Josh McDaniels loathes moral victories. Say what you will about the Las Vegas Raiders head coach — plenty can be said, of course — but he isn’t one to hang is hat on playing well if the end result is a loss.
The Monday after was the 10th defeat of his first year as the captain of the Silver & Black ship. His Raiders put up a valiant effort behind new starting quarterback Jarrett Stidham on Sunday against the visiting San Francisco 49ers, however, McDaniels’ squad fell 37-34 in overtime.
Anytime a team loses via field goal in extra stanzas, plenty went wrong. For Las Vegas, it’s no different. For much of the game, Stidham had McDaniels’ offense humming against a superior 49ers defense — the league’s best. But there were small windows win the Niners disrupted the Raiders just enough. Like Stidham’s first interception, a result of a tipped pass at the line of scrimmage that fell into the eager hands of a 49ers defensive lineman. Or the second, the game-altering interception in overtime that saw Las Vegas left tackle Kolton Miller getting escorted right into Stidham’s lap to change the trajectory of the throw.
Stidham apologized to his teammates after his performance and said he needs to do better. Ditto for Miller, who looked supremely dejected during locker room availability. McDaniels appreciated both players being accountable for their actions, however, the Raiders head coach isn’t keen on finger pointing, either.
“Yeah, I think accountability is a good thing. Like I said, we never point fingers, we never place blame. We win and lose as a team. They all know that,” McDaniels said. “They heard it from me yesterday. They’re going to hear from me again today. And so, I think that’s really what yesterday was a good example of – there was plenty of good plays, a lot of good plays in many cases, in Kolton’s case and Jarrett’s case. And then there’s some plays where you say, ‘Man, I wish I could have changed the outcome or did something a little differently.’ That’s football.”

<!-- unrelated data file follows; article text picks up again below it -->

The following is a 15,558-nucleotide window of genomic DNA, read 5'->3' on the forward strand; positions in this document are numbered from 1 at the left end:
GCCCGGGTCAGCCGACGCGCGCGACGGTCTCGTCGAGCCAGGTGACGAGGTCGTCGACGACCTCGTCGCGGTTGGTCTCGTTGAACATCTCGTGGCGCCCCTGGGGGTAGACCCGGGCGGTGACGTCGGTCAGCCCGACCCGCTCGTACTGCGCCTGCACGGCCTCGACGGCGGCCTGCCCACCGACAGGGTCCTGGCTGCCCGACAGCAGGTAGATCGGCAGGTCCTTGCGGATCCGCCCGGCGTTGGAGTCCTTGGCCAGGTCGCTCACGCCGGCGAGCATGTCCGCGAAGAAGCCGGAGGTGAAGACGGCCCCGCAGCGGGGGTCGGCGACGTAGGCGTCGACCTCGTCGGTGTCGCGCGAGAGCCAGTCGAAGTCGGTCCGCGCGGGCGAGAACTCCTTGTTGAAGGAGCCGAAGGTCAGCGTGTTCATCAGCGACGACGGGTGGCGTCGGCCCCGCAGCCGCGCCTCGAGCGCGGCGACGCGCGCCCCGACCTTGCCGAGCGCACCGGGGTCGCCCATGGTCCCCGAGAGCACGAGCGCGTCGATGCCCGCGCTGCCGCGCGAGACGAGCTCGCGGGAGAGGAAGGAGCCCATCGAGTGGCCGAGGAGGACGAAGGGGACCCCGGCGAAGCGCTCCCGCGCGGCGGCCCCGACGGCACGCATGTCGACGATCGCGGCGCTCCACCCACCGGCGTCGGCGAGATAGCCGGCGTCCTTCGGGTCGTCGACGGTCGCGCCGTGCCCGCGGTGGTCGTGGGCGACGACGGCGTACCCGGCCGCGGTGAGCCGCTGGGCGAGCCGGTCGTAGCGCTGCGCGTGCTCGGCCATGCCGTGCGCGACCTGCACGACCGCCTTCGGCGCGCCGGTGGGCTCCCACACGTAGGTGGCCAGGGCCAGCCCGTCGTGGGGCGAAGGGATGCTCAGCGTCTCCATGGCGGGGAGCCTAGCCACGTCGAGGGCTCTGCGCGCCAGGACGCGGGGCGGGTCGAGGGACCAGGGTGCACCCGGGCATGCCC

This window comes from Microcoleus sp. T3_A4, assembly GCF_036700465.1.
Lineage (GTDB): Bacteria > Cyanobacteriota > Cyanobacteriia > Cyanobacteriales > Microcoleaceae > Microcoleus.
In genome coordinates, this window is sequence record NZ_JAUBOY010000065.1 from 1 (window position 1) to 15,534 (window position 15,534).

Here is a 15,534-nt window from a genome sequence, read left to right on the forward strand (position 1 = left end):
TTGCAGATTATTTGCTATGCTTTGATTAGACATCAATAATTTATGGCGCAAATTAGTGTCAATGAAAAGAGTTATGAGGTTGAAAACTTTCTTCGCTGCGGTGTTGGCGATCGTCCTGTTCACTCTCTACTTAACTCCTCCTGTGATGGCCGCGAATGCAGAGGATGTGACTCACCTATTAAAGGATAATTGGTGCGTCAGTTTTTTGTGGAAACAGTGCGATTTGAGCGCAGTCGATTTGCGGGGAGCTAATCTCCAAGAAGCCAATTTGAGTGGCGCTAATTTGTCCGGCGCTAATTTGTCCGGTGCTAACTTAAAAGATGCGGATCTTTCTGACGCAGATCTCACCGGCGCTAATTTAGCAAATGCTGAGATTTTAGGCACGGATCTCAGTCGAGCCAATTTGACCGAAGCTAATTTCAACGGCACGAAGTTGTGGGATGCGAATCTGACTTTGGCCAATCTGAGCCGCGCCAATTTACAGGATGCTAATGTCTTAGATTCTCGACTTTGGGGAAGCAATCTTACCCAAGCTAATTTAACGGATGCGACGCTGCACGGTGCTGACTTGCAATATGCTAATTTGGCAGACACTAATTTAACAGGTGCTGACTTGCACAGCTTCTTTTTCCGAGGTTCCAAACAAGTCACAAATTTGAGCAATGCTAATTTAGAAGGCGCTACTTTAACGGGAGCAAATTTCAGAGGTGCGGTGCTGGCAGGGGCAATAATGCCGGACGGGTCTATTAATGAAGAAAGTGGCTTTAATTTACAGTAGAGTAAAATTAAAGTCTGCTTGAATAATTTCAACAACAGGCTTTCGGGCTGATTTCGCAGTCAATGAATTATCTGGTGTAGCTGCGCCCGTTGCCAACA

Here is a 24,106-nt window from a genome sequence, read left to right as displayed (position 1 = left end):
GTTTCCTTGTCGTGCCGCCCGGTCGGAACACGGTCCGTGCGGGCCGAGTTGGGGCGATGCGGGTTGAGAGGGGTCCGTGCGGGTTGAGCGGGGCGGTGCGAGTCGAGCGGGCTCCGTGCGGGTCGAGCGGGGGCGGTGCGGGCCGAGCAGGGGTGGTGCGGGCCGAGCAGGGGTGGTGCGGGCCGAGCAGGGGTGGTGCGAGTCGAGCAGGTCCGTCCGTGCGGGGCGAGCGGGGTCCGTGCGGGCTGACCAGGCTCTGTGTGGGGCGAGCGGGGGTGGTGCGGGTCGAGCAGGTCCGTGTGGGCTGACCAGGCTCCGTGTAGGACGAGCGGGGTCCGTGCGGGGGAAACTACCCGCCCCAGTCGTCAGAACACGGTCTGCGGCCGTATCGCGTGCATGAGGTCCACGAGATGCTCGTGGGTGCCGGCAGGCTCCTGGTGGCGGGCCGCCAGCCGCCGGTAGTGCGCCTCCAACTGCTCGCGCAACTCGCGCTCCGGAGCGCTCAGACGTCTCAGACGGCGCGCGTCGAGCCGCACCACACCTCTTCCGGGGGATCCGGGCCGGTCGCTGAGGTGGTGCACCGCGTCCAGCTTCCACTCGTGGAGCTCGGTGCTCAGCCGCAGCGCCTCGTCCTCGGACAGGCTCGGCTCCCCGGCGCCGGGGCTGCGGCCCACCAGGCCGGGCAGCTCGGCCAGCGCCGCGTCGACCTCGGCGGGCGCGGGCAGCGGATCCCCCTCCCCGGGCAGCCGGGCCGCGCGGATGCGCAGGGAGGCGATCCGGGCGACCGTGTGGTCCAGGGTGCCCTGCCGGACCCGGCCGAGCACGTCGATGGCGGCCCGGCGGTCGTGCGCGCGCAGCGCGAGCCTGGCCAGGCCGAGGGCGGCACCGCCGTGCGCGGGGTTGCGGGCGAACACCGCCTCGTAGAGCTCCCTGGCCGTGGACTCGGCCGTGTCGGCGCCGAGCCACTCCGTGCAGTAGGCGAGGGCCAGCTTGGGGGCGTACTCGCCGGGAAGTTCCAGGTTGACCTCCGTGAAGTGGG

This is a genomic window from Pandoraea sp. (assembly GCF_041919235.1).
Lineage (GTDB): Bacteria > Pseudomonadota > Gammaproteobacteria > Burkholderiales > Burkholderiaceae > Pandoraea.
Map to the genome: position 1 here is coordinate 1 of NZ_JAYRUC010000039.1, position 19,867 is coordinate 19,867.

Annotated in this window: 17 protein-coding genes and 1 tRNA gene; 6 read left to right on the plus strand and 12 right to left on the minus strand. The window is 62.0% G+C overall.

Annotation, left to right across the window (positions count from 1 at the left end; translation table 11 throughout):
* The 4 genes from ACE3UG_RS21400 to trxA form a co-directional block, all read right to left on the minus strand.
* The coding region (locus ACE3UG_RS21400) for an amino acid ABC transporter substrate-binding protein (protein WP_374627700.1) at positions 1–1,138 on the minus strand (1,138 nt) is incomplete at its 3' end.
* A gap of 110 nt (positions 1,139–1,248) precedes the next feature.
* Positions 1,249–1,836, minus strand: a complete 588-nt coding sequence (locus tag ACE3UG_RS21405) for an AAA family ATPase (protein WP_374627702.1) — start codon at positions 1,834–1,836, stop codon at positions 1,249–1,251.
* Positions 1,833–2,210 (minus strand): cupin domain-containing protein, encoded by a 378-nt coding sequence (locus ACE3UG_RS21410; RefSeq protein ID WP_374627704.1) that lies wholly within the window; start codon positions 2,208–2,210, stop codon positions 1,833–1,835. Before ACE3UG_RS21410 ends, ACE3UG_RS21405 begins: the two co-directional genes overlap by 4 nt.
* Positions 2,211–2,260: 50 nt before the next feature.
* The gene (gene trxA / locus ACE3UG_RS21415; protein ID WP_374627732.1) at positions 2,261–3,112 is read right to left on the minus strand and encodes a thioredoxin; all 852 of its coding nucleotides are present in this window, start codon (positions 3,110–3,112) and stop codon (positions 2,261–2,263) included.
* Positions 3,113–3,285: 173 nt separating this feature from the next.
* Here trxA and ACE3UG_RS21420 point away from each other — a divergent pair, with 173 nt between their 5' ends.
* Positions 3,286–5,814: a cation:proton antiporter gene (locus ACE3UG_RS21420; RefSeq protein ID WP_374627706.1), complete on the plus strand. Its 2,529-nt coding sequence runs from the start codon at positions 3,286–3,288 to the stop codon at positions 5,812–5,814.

“I think, to me, I think what you see now is a group of guys that they want to win,” McDaniels continued. “They’re willing to stand up and say, ‘Hey, I didn’t do a good enough job on that play.’ That’s a great trait to have as a human being and not just a football player. And so, I think that accountability is hopefully what we are building our culture on. Everybody accountable to the others in the locker room. And I hope it carries over into the offseason.”
Las Vegas is 6-10 overall in a faceplant of a 2022 season with one more game to go before the offseason — against the incoming AFC West-leading and monster Kansas City Chiefs. Considering how easily Kyle Shanahan’s 49ers offense cut through the Raiders defense like a hot knife through butter, it’s safe to assume Andy Reid and his hard-charging Chiefs can do the same.
While McDaniels offense racked up 500 total yards of offense against the No. 1-ranked 49ers defense, Graham’s defense yielded 454 total yards to Shanahan’s 49ers offense. A shootout-style tilt against the Chiefs — even within the confines of Allegiant Stadium — likely tilts in Kansas City’s favor, especially considering its gunning for home field advantage in the playoffs.